The Bigger Picture in Advocacy

Picking my battles is something I’ve forever struggled with. EVERYTHING matters to me. Every single thing has implications, and everything is “that deep” to my brain. So, when I see my community rallying against a mother’s use of the puzzle piece when speaking about her newly diagnosed child, I understand why they are “picking at it”. The puzzle piece is ableist. It’s the symbol for the most damaging group for autism that there is. When we see someone using the puzzle piece, it usually means they aren’t in touch with the autistic community. At best they don’t know any better, and at worst they’re a part of a community that actively harms and dehumanizes us. I’m not going to discredit their worry when they see someone using that puzzle piece.

However, I’ve had both the privilege to advocate outside of the online space, and the misfortune of seeing harm come to autistic and disabled individuals within the education system, care homes, and recreational programs. I’ve seen how the industries that claim to help disabled individuals “live full lives” are based on gaining control and denying autonomy to the communities they profit off of.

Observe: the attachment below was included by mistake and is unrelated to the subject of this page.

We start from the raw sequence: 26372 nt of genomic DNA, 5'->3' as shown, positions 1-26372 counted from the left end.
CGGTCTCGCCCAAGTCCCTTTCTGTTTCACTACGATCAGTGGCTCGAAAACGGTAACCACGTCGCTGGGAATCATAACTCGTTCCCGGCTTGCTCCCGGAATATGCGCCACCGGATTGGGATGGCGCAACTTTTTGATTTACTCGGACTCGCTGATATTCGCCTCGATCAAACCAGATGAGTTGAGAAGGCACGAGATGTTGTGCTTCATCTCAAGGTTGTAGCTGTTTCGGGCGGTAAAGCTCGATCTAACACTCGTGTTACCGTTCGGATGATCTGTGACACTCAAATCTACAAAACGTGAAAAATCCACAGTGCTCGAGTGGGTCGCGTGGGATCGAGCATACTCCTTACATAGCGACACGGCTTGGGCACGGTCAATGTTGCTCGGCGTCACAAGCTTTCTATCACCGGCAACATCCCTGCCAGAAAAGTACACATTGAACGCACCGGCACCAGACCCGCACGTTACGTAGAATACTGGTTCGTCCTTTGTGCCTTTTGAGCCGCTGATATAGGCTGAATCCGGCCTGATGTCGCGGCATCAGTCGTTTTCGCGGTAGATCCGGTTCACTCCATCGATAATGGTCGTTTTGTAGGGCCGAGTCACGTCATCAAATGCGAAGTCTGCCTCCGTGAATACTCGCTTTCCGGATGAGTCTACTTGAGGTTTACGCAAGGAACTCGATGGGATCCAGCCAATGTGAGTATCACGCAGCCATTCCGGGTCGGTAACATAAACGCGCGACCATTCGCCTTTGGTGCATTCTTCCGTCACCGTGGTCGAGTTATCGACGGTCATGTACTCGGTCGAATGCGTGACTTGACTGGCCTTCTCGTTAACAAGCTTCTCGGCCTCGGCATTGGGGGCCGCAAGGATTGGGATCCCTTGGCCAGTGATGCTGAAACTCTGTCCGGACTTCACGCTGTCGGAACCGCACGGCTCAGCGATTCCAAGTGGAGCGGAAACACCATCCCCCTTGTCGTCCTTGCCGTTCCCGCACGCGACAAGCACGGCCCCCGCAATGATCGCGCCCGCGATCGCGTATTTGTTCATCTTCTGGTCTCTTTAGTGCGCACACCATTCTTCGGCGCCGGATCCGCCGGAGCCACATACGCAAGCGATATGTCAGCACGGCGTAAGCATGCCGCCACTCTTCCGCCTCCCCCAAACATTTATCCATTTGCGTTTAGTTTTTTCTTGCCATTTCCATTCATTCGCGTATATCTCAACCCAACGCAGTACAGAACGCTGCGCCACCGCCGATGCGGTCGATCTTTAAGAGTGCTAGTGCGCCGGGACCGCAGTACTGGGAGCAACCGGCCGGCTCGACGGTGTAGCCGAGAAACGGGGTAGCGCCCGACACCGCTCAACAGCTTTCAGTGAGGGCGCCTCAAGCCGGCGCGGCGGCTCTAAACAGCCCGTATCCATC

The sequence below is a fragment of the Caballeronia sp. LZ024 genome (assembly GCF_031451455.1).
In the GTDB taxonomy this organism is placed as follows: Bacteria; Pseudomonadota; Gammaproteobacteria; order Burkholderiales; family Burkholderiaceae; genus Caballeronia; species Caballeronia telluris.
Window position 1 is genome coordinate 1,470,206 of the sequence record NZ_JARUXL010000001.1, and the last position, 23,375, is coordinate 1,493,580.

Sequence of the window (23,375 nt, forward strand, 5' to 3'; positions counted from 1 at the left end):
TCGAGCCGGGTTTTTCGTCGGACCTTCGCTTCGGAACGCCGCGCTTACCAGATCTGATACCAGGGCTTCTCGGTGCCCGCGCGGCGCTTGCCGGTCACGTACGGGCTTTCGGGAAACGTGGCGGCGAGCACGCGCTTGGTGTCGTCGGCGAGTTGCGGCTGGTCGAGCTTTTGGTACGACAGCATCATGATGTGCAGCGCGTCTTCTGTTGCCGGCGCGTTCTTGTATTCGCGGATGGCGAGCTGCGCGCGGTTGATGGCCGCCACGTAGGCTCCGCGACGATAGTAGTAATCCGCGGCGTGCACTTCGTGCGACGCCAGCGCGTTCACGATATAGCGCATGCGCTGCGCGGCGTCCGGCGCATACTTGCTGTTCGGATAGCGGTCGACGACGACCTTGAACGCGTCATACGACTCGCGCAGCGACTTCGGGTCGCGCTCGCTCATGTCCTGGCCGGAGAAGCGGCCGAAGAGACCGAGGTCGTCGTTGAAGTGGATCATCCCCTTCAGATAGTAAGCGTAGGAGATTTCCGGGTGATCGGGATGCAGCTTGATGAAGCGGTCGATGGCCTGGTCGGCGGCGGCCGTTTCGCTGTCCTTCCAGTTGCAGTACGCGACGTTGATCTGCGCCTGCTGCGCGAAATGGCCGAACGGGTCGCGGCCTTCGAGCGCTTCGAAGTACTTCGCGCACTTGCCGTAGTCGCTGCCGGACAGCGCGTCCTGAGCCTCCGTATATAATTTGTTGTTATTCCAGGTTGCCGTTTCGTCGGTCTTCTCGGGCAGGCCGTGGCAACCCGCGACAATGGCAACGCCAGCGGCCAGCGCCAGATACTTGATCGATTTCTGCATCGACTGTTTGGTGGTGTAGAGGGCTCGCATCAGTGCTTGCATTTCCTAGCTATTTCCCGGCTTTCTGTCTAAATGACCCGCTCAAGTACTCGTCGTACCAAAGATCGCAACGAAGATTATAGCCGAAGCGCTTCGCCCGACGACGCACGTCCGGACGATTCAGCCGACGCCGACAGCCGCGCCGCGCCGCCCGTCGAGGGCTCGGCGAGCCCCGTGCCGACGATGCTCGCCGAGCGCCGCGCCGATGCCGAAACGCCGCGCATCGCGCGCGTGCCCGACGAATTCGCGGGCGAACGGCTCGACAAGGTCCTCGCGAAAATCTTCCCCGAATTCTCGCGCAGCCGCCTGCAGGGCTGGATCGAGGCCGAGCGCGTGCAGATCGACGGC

I’ve seen Registered Behavioral Technicians celebrated for their great work, while simultaneously restraining and screaming at students for doing nothing more than walking out of the classroom.

All this to say – battles sometimes have to be picked. Attacking a mother’s use of a puzzle piece does nothing more than alienate her and push her deeper into the community and industry that thrives off of scared and alienated parents. Advocating for the disabled community means having to subject ourselves to ableism, because the information that is given to parents of newly diagnosed kids is specifically designed to push them into giving money to an industry that dehumanizes and harms disabled communities. Unfair yes, but reality.

Education is important, and so is keeping kids safe. Can we do both? Yes. But priorities exist in everything – including advocacy. And when compared to kids getting shocked, restrained, abused, traumatized – when compared to disability research being unethical, deficit based, and the ABA industry continuing to push out and overwhelm all other supports for disabled individuals, a mother using the puzzle piece when posting about how wonderful her kiddos are is pretty low on my list.

Published by Taryn Jaye

Autistic. Writer, advocate, and future therapist. Yes, I support individuals with high-support needs.

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